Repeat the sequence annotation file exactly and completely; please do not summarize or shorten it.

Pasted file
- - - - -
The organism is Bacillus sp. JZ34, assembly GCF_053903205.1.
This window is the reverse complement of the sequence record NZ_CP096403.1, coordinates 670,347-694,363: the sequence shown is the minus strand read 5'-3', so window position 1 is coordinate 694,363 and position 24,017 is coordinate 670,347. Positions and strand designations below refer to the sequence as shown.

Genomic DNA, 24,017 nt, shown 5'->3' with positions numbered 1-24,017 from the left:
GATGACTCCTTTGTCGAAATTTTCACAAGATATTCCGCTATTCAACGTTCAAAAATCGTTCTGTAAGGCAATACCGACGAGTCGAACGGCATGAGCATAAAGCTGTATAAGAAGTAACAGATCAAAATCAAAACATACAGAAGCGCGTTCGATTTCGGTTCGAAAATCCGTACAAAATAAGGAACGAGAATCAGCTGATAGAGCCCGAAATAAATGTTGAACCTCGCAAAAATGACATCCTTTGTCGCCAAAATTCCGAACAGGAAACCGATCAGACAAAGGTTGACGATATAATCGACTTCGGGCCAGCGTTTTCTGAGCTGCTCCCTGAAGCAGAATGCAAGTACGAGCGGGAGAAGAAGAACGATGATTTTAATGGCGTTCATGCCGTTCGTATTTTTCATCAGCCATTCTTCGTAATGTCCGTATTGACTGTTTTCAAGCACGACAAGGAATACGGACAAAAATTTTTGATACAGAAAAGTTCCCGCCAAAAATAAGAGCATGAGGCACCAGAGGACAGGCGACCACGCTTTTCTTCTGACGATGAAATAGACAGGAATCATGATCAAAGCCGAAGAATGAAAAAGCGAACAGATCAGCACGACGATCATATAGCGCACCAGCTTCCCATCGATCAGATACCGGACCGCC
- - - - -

The organism is Bacillus sp. JZ34, assembly GCF_053903205.1.
This window is the reverse complement of the sequence record NZ_CP096403.1, coordinates 670,347-694,363: the sequence shown is the minus strand read 5'-3', so window position 1 is coordinate 694,363 and position 24,017 is coordinate 670,347. Positions and strand designations below refer to the sequence as shown.

Genomic DNA, 24,017 nt, shown 5'->3' with positions numbered 1-24,017 from the left:
GATGACTCCTTTGTCGAAATTTTCACAAGATATTCCGCTATTCAACGTTCAAAAATCGTTCTGTAAGGCAATACCGACGAGTCGAACGGCATGAGCATAAAGCTGTATAAGAAGTAACAGATCAAAATCAAAACATACAGAAGCGCGTTCGATTTCGGTTCGAAAATCCGTACAAAATAAGGAACGAGAATCAGCTGATAGAGCCCGAAATAAATGTTGAACCTCGCAAAAATGACATCCTTTGTCGCCAAAATTCCGAACAGGAAACCGATCAGACAAAGGTTGACGATATAATCGACTTCGGGCCAGCGTTTTCTGAGCTGCTCCCTGAAGCAGAATGCAAGTACGAGCGGGAGAAGAAGAACGATGATTTTAATGGCGTTCATGCCGTTCGTATTTTTCATCAGCCATTCTTCGTAATGTCCGTATTGACTGTTTTCAAGCACGACAAGGAATACGGACAAAAATTTTTGATACAGAAAAGTTCCCGCCAAAAATAAGAGCATGAGGCACCAGAGGACAGGCGACCACGCTTTTCTTCTGACGATGAAATAGACAGGAATCATGATCAAAGCCGAAGAATGAAAAAGCGAACAGATCAGCACGACGATCATATAGCGCACCAGCTTCCCATCGATCAGATACCGGACCGCC